public realm was often replicated in the scientific research and development sector with decades of taxpayer-funded research being capitalised on by private firms and that in the future investment in green technology should proceed such that all stakeholders in get a fair return on their investment. David Hall-Matthews and I both spoke of the need for the welfare state to focus on retraining and lifelong skills acquisition, with David emphasising the role that both the State and trade unions could play in the formation of a ‘flexicurity‘ model of the labour market. Kamaljeet Jandu of GMB said that unions do play something of a role in retraining but could go further.

Finally the meeting ended with a plenary given by Professor David Blanchflower, who started by focusing on the disastrous effects of the depression on the under-25s amongst whom the unemployment rate is 21%. Raising the probability of the UK experiencing a prolonged depression following the crash of 2008 along the lines of Japan’s Lost Decade, Blanchflower attacked the Prime Minister’s insistence that Britain was on the verge of bankruptcy like Greece. He called for a more lucid economic policy that would include a two-year National Insurance holiday for firm hiring young workers (as well as tax breaks for any firms hiring more than they’re firing), investment in infrastructure done in a way that creates jobs, and a massive expansion of university places for science, engineering and technology courses.

Much of what Plan B sets out is to be welcomed, and shares a direction of travel with Plan C as mentioned above. Although Osbornomics has lead us to the edge of a precipice, if we focus on the creation of a sustainable, equitable and flexicurity-based economy we can repair the damage done to date, especially if we acknowledge that economic dynamism and the creation of meaningful work
is a joint enterprise between an enabling State and a fairly constituted private sector. The discourse continues.

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4 comments on “Debating Plan B
  1. Paul Hindley says:

    I found Compass’ ‘Plan B’ and your overview of it very interesting and informative. Plan B’s Keynesian undertones were very attractive. It’s unrealistic to stop the cuts although the cuts should be socially just protecting those who are the poorest and targeting those with the broadest shoulders.

    I agree that it is important that we discuss alternatives to the neo-liberal agenda and the Social Liberal Forum has a role to play in displaying the social liberal alternative.

    I agree that the moves towards a more sustainable, equitable, dynamic and a flexicurity-based economy are very welcome.

    Even though the state should be an economically enabling one, it should be so from a bottom-up community basis, as opposed to the traditional top-down basis. Is it time to combine the liberal notion of ‘community politics’ with a type of ‘community capitalism’? A ‘community capitalism’ that focuses on economically deprived groups in our communities along with local SMEs instead of the obsession with big business of the past 30 years.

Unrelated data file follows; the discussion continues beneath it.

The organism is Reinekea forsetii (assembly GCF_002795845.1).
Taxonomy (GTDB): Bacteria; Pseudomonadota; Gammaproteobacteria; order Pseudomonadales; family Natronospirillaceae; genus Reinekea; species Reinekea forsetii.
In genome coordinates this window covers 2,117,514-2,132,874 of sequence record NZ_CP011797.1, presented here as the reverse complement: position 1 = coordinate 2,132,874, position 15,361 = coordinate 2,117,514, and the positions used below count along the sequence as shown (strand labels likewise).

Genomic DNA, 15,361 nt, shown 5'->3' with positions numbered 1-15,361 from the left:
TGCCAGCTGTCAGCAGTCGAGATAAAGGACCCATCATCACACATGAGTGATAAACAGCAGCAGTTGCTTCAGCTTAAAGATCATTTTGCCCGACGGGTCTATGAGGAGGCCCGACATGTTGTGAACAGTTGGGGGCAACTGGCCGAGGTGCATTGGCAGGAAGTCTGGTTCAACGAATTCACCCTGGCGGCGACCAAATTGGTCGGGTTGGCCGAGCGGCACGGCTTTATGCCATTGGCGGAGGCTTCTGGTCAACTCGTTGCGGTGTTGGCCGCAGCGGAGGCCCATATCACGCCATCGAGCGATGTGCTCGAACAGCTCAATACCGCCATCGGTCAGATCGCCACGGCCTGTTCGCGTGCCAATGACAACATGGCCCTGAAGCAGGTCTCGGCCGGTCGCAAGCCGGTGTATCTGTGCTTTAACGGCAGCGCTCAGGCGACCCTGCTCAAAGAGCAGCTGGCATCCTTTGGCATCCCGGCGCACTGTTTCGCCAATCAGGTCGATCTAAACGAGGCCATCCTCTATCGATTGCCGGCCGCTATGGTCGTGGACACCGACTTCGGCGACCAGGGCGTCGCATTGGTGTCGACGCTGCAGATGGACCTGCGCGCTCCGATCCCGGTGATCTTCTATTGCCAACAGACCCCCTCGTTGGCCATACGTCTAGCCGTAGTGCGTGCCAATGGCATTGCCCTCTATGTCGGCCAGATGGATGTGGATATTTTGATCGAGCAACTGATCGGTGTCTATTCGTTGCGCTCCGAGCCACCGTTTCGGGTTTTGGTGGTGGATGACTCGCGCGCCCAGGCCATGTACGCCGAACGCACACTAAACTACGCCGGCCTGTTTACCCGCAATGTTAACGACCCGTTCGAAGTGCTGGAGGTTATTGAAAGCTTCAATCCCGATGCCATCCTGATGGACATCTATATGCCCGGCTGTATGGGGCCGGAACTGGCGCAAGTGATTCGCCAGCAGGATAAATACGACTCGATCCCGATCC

2. Prateek Buch says:

    Hi Paul, thanks for the comment. Interesting thought, particularly regarding a social liberal alternative to the current settlement in the political economy.

    I firmly believe that it is up to social liberals on all sides of the partisan divide to present workable alternatives, which is why I welcome Plan B’s direction of travel and commitment to a fairer economic settlement.

    What’s crucial is that the alternatives that emerge should be workable and both economically and politically sound – which is why SLF will continue to work towards the kind of measures detailed in Plan B in as effective a way as possible.

    I like the notion of community capitalism and would welcome some more detail, you’re right to focus attention on those who’ve not benefited from the rather illusory growth in recent years.

  3. Neil Sandison says:

    having lived through 3 recessions i have come to the beleive that national governments dont solve economic crisis .local government and the sacrifices local communities make drive recoveries forward.We need to harness that can do spirit both in terms of local and social enterprize which can work together to bring innovation and new employment oppertunities .We also need to get away from the old models of what is employment .Where are the over 50s going to get secure employment to get to pension age when you have over a million young people seeking a low paid first steps onto the employment ladder ?Can we use their knowledge base rather than write them off .The skills base between senior managers and new employees is widening .How do we enable the mature employee or recently redundant but skilled operative to train the next generation ?
    We must not make the mistakes of the past where we ended up with large numbers of people claiming incapacity benefits to avoid the ignomy of being unemployable
    in a modern jobs market.
    There is a large amount of work out there that needs to be done but is not being tackled because of the economic climate .Lets use those business rates to drive green growth ,social enterprize and re-skilling our work force .
    Plan A ,A+ or B is more about political positioning than problem solving .
    Lets do what Liberal Democrats have always done best .Change the agenda and make it more relevant to the lives of the people we serve and generations to come.